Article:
HOUSTON — Selflessness may be the best way to help ourselves during adolescence, according to new research conducted at the University of Houston. Researchers found that young children and adolescents who volunteer tend to feel better both mentally and physically than many of their peers.
This study was led by Kevin Lanza, PhD, assistant professor of epidemiology, human genetics, and environmental sciences at UTHealth Houston School of Public Health. All in all, study authors say adolescents who volunteered over the past year were in better physical health, had a more positive outlook on life, and were less likely to exhibit anxiety, depression, or behavioral problems compared to others who did not volunteer.
“These study results bring optimism that youth volunteering could be a win-win, where youth are serving society to their own benefit,” says Lanza, who is based in Austin, in a university release. “Further, youths may be joined by household members and others while volunteering, strengthening social bonds while building community.”
The benefits of volunteering on health and well-being among adults are fairly well established. Two earlier studies featuring small sample sizes found that teens who volunteer may be in better health, and more engaged at school than other students. However, Prof. Lanza notes the influence of volunteering on youths has largely remained unknown, inspiring him to conduct this study.
The research team analyzed parent-reported data originally collected by a long-running national survey that tracked the health and well-being of American children and teens. More specifically, that earlier project encompassed close to 52,000 children and teens between ages six and 17 who participated in a survey between 2019 and 2020. Among the respondents, one in three kids and just over half of teens reported performing volunteer work over the prior year.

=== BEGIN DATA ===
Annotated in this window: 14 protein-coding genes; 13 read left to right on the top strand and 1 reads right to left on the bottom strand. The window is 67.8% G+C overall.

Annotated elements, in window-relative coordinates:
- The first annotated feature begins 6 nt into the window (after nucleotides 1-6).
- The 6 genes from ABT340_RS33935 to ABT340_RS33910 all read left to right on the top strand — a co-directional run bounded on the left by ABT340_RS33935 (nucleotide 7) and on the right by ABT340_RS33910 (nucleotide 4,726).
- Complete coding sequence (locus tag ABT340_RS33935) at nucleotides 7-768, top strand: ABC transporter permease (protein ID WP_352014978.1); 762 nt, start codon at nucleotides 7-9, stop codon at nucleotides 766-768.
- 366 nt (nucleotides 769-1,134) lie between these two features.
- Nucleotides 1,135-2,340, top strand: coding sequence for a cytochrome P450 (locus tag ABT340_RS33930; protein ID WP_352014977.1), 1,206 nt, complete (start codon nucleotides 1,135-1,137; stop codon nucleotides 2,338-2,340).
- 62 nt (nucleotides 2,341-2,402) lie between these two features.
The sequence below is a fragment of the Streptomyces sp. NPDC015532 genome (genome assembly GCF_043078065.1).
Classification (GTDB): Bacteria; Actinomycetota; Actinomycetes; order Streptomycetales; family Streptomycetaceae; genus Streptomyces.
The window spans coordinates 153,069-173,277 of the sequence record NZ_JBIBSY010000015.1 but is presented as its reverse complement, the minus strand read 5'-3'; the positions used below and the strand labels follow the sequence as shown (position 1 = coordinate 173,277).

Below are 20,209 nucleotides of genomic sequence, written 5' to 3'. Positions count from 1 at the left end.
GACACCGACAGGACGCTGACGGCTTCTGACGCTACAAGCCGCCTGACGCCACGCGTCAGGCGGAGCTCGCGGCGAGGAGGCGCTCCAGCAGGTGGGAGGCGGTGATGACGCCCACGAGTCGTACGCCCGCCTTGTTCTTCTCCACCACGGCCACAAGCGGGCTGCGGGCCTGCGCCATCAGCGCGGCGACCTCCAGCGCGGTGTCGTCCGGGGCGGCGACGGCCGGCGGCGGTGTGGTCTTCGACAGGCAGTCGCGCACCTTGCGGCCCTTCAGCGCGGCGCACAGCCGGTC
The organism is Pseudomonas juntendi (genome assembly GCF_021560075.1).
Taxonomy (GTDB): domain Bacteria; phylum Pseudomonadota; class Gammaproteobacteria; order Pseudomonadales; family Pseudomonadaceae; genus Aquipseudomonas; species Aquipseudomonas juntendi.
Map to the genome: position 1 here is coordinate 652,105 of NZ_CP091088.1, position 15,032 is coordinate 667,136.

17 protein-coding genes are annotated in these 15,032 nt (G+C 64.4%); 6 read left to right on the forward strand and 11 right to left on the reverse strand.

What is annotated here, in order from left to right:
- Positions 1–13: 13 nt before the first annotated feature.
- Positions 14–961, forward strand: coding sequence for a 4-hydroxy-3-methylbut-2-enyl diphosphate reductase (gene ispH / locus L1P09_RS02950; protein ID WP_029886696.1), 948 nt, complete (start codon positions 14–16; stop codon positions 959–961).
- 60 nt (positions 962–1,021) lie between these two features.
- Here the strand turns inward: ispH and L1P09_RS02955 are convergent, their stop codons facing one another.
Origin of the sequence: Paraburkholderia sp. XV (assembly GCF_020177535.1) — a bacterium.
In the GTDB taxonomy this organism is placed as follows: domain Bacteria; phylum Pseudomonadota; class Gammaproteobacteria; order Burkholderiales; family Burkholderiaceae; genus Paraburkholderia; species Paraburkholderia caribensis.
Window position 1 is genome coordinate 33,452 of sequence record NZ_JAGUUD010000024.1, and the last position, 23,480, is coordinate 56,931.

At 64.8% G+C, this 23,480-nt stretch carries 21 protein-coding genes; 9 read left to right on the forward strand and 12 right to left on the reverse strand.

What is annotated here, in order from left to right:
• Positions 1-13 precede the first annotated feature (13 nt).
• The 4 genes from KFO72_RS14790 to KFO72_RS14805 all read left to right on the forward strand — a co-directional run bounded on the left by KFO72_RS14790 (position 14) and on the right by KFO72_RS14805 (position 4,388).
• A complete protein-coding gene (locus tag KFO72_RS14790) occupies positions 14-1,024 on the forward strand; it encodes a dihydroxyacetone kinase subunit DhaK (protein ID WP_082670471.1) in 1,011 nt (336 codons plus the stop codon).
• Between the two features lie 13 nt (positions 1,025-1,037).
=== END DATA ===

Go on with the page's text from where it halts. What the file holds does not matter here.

Parents whose kids were volunteering were also 33 percent more likely to report their child was in “very good” to “excellent” health in comparison to parents whose kids did not volunteer. Those same parents were also between 18 and 35 percent less likely to report their child experienced depression or anxiety, or had behavioral problems, over the prior year.
Additionally, both children and teens who volunteered were 66 percent more likely to be classified as “flourishing” – based on how parents answered questions covering their kids’ curiosity, willingness to complete tasks, and ability to stay calm in the face of challenges.
This project was somewhat limited, however, by the potential response bias within parent-reported data. Moreover, researchers add that the study’s results ultimately do not answer the conundrum of whether kids who were already healthy and flourishing were more likely to volunteer in the first place. Moving forward, Prof. Lanza is hoping to conduct more research exploring the cause-and-effect relationship of volunteering on kids’ health and well-being.
“There is a wealth of volunteering options for youth in different settings – parks, schools, hospitals – and with different purposes, such as environmental conservation or health promotion,” he concludes. “Volunteer experiences may help shape values and interests in youth that track into adulthood.”
The study is published in JAMA Network Open.
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